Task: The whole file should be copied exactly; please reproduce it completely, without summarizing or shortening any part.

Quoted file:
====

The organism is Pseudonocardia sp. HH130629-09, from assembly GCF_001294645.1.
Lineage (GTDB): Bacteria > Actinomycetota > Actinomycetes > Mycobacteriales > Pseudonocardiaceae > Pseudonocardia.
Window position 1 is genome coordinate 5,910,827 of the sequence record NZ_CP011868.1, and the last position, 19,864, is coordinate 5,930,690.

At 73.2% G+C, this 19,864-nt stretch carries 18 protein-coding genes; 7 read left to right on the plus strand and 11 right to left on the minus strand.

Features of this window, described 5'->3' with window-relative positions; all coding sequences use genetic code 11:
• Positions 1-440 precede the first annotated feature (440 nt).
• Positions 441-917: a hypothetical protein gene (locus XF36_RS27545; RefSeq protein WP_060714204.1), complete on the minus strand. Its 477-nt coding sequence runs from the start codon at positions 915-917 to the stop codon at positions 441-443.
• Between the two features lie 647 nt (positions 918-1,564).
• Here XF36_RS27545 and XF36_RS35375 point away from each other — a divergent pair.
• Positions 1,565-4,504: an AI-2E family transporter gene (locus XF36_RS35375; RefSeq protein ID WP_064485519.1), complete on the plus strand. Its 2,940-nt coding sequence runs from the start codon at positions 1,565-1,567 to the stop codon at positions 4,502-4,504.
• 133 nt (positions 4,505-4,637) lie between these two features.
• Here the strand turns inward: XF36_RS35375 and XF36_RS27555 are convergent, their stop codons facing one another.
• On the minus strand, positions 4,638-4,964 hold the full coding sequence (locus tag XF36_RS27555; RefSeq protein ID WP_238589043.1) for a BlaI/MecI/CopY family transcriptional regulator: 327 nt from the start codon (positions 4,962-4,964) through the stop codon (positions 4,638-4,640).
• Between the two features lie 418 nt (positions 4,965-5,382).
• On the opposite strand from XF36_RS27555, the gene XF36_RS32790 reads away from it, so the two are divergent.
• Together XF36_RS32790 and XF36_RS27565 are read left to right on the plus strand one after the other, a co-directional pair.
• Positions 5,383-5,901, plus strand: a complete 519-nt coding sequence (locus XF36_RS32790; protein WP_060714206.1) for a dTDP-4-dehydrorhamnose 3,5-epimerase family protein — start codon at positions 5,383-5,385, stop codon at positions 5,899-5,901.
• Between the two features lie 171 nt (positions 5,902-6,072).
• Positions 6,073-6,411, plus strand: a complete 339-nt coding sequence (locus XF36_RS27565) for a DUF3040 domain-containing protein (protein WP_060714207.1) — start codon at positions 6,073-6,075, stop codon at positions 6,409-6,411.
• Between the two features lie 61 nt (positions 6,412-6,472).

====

The organism is Pseudonocardia sp. HH130629-09, from assembly GCF_001294645.1.
Lineage (GTDB): Bacteria > Actinomycetota > Actinomycetes > Mycobacteriales > Pseudonocardiaceae > Pseudonocardia.
Window position 1 is genome coordinate 5,910,827 of the sequence record NZ_CP011868.1, and the last position, 19,864, is coordinate 5,930,690.

At 73.2% G+C, this 19,864-nt stretch carries 18 protein-coding genes; 7 read left to right on the plus strand and 11 right to left on the minus strand.

Features of this window, described 5'->3' with window-relative positions; all coding sequences use genetic code 11:
• Positions 1-440 precede the first annotated feature (440 nt).
• Positions 441-917: a hypothetical protein gene (locus XF36_RS27545; RefSeq protein WP_060714204.1), complete on the minus strand. Its 477-nt coding sequence runs from the start codon at positions 915-917 to the stop codon at positions 441-443.
• Between the two features lie 647 nt (positions 918-1,564).
• Here XF36_RS27545 and XF36_RS35375 point away from each other — a divergent pair.
• Positions 1,565-4,504: an AI-2E family transporter gene (locus XF36_RS35375; RefSeq protein ID WP_064485519.1), complete on the plus strand. Its 2,940-nt coding sequence runs from the start codon at positions 1,565-1,567 to the stop codon at positions 4,502-4,504.
• 133 nt (positions 4,505-4,637) lie between these two features.
• Here the strand turns inward: XF36_RS35375 and XF36_RS27555 are convergent, their stop codons facing one another.
• On the minus strand, positions 4,638-4,964 hold the full coding sequence (locus tag XF36_RS27555; RefSeq protein ID WP_238589043.1) for a BlaI/MecI/CopY family transcriptional regulator: 327 nt from the start codon (positions 4,962-4,964) through the stop codon (positions 4,638-4,640).
• Between the two features lie 418 nt (positions 4,965-5,382).
• On the opposite strand from XF36_RS27555, the gene XF36_RS32790 reads away from it, so the two are divergent.
• Together XF36_RS32790 and XF36_RS27565 are read left to right on the plus strand one after the other, a co-directional pair.
• Positions 5,383-5,901, plus strand: a complete 519-nt coding sequence (locus XF36_RS32790; protein WP_060714206.1) for a dTDP-4-dehydrorhamnose 3,5-epimerase family protein — start codon at positions 5,383-5,385, stop codon at positions 5,899-5,901.
• Between the two features lie 171 nt (positions 5,902-6,072).
• Positions 6,073-6,411, plus strand: a complete 339-nt coding sequence (locus XF36_RS27565) for a DUF3040 domain-containing protein (protein WP_060714207.1) — start codon at positions 6,073-6,075, stop codon at positions 6,409-6,411.
• Between the two features lie 61 nt (positions 6,412-6,472).